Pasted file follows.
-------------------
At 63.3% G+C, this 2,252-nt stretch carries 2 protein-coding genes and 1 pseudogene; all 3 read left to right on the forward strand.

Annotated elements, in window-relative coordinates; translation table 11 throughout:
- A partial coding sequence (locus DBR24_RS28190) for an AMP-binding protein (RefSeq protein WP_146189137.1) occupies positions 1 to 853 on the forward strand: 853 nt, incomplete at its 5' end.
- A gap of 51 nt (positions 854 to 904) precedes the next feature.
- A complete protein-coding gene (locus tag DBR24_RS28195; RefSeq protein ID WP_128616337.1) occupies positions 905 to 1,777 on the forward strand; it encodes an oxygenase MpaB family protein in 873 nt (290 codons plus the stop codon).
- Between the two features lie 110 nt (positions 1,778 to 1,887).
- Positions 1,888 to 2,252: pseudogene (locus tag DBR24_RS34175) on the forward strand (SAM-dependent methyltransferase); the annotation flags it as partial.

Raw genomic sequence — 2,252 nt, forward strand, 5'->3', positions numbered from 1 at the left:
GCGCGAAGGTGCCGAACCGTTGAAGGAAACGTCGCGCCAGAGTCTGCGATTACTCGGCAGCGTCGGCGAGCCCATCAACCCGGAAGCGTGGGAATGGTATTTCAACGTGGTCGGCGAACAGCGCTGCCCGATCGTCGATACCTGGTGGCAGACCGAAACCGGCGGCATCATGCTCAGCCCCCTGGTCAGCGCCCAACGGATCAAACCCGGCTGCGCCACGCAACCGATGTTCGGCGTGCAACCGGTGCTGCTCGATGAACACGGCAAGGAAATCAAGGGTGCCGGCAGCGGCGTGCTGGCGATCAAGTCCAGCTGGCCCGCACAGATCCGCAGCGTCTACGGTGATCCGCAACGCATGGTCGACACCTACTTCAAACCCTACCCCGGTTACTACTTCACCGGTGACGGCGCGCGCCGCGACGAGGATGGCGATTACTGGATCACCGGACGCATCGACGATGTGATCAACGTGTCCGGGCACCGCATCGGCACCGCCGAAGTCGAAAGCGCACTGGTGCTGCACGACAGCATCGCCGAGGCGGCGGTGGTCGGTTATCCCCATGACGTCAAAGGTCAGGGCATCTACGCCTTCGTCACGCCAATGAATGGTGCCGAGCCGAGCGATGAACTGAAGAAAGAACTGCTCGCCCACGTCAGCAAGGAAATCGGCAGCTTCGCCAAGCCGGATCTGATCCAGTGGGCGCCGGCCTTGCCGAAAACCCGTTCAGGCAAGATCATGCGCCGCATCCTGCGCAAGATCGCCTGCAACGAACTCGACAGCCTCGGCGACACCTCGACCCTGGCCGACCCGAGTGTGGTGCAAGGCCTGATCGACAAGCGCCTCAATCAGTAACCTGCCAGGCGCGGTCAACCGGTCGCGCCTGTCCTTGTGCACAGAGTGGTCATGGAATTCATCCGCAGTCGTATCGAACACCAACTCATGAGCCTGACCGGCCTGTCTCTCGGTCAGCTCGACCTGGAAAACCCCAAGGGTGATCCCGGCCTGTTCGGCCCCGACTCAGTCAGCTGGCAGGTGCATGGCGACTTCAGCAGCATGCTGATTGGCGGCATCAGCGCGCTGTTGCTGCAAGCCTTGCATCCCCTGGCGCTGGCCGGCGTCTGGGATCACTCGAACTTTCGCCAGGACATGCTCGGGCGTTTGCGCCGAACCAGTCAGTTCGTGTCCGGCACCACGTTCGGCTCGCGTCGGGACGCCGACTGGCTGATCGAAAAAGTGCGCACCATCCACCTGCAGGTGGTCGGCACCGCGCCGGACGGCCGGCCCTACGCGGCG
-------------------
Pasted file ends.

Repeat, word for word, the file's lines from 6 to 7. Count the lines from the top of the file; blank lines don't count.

- Between the two features lie 110 nt (positions 1,778 to 1,887).
- Positions 1,888 to 2,252: pseudogene (locus tag DBR24_RS34175) on the forward strand (SAM-dependent methyltransferase); the annotation flags it as partial.